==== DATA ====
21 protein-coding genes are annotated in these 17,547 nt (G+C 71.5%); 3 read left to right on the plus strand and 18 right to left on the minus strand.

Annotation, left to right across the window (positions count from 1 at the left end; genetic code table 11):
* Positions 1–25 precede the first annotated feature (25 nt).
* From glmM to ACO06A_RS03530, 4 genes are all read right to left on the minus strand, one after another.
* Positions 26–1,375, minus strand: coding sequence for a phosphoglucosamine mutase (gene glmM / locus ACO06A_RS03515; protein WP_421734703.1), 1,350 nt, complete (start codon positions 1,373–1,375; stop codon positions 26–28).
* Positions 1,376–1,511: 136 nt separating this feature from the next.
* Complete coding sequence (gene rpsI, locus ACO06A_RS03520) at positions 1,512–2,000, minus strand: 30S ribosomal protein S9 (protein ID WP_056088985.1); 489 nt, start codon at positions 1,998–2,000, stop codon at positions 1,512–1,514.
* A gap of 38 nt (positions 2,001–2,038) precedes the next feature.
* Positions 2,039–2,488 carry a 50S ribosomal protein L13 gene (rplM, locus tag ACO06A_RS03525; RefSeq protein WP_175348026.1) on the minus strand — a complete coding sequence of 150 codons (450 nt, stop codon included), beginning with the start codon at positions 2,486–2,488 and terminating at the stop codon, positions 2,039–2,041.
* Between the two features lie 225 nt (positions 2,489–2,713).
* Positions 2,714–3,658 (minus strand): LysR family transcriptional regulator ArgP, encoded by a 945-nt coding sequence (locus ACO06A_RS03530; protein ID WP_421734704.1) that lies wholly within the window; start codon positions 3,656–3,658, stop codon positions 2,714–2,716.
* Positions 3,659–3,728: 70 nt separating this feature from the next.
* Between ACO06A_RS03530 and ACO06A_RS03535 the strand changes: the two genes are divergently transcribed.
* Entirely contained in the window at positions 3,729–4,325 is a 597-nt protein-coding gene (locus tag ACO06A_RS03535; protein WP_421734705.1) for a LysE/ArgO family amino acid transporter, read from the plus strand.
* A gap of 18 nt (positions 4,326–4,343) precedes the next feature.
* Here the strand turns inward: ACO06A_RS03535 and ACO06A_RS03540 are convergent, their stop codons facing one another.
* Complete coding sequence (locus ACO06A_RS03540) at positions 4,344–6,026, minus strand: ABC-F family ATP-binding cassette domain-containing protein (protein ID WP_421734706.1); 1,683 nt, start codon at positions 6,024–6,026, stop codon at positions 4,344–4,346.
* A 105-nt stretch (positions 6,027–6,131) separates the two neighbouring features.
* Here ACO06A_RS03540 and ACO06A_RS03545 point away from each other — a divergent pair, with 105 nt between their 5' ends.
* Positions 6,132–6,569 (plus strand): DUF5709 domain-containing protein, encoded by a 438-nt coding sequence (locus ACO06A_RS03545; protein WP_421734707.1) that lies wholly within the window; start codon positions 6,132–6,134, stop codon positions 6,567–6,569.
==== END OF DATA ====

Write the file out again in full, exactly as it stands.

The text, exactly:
21 protein-coding genes are annotated in these 17,547 nt (G+C 71.5%); 3 read left to right on the plus strand and 18 right to left on the minus strand.

Annotation, left to right across the window (positions count from 1 at the left end; genetic code table 11):
* Positions 1–25 precede the first annotated feature (25 nt).
* From glmM to ACO06A_RS03530, 4 genes are all read right to left on the minus strand, one after another.
* Positions 26–1,375, minus strand: coding sequence for a phosphoglucosamine mutase (gene glmM / locus ACO06A_RS03515; protein WP_421734703.1), 1,350 nt, complete (start codon positions 1,373–1,375; stop codon positions 26–28).
* Positions 1,376–1,511: 136 nt separating this feature from the next.
* Complete coding sequence (gene rpsI, locus ACO06A_RS03520) at positions 1,512–2,000, minus strand: 30S ribosomal protein S9 (protein ID WP_056088985.1); 489 nt, start codon at positions 1,998–2,000, stop codon at positions 1,512–1,514.
* A gap of 38 nt (positions 2,001–2,038) precedes the next feature.
* Positions 2,039–2,488 carry a 50S ribosomal protein L13 gene (rplM, locus tag ACO06A_RS03525; RefSeq protein WP_175348026.1) on the minus strand — a complete coding sequence of 150 codons (450 nt, stop codon included), beginning with the start codon at positions 2,486–2,488 and terminating at the stop codon, positions 2,039–2,041.
* Between the two features lie 225 nt (positions 2,489–2,713).
* Positions 2,714–3,658 (minus strand): LysR family transcriptional regulator ArgP, encoded by a 945-nt coding sequence (locus ACO06A_RS03530; protein ID WP_421734704.1) that lies wholly within the window; start codon positions 3,656–3,658, stop codon positions 2,714–2,716.
* Positions 3,659–3,728: 70 nt separating this feature from the next.
* Between ACO06A_RS03530 and ACO06A_RS03535 the strand changes: the two genes are divergently transcribed.
* Entirely contained in the window at positions 3,729–4,325 is a 597-nt protein-coding gene (locus tag ACO06A_RS03535; protein WP_421734705.1) for a LysE/ArgO family amino acid transporter, read from the plus strand.
* A gap of 18 nt (positions 4,326–4,343) precedes the next feature.
* Here the strand turns inward: ACO06A_RS03535 and ACO06A_RS03540 are convergent, their stop codons facing one another.
* Complete coding sequence (locus ACO06A_RS03540) at positions 4,344–6,026, minus strand: ABC-F family ATP-binding cassette domain-containing protein (protein ID WP_421734706.1); 1,683 nt, start codon at positions 6,024–6,026, stop codon at positions 4,344–4,346.
* A 105-nt stretch (positions 6,027–6,131) separates the two neighbouring features.
* Here ACO06A_RS03540 and ACO06A_RS03545 point away from each other — a divergent pair, with 105 nt between their 5' ends.
* Positions 6,132–6,569 (plus strand): DUF5709 domain-containing protein, encoded by a 438-nt coding sequence (locus ACO06A_RS03545; protein WP_421734707.1) that lies wholly within the window; start codon positions 6,132–6,134, stop codon positions 6,567–6,569.